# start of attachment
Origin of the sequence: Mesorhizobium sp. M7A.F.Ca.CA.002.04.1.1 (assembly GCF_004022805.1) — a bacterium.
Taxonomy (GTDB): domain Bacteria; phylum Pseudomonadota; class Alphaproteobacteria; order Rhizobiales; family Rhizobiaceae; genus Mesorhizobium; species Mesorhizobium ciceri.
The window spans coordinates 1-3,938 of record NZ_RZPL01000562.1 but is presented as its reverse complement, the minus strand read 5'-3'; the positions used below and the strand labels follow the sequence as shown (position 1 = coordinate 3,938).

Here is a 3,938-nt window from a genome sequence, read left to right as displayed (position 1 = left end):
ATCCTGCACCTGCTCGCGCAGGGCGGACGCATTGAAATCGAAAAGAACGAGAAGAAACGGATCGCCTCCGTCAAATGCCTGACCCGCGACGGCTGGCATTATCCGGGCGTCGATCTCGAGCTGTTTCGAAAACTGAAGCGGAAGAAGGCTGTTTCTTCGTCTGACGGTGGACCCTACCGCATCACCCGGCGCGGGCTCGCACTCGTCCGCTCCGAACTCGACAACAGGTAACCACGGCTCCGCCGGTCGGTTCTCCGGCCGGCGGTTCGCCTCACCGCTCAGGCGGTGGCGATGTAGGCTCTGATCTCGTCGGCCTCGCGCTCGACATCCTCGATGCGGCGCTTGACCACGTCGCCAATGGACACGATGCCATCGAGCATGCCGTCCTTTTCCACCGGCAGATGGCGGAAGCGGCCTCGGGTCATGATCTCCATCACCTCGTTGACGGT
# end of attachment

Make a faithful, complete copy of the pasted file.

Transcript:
Origin of the sequence: Mesorhizobium sp. M7A.F.Ca.CA.002.04.1.1 (assembly GCF_004022805.1) — a bacterium.
Taxonomy (GTDB): domain Bacteria; phylum Pseudomonadota; class Alphaproteobacteria; order Rhizobiales; family Rhizobiaceae; genus Mesorhizobium; species Mesorhizobium ciceri.
The window spans coordinates 1-3,938 of record NZ_RZPL01000562.1 but is presented as its reverse complement, the minus strand read 5'-3'; the positions used below and the strand labels follow the sequence as shown (position 1 = coordinate 3,938).

Here is a 3,938-nt window from a genome sequence, read left to right as displayed (position 1 = left end):
ATCCTGCACCTGCTCGCGCAGGGCGGACGCATTGAAATCGAAAAGAACGAGAAGAAACGGATCGCCTCCGTCAAATGCCTGACCCGCGACGGCTGGCATTATCCGGGCGTCGATCTCGAGCTGTTTCGAAAACTGAAGCGGAAGAAGGCTGTTTCTTCGTCTGACGGTGGACCCTACCGCATCACCCGGCGCGGGCTCGCACTCGTCCGCTCCGAACTCGACAACAGGTAACCACGGCTCCGCCGGTCGGTTCTCCGGCCGGCGGTTCGCCTCACCGCTCAGGCGGTGGCGATGTAGGCTCTGATCTCGTCGGCCTCGCGCTCGACATCCTCGATGCGGCGCTTGACCACGTCGCCAATGGACACGATGCCATCGAGCATGCCGTCCTTTTCCACCGGCAGATGGCGGAAGCGGCCTCGGGTCATGATCTCCATCACCTCGTTGACGGT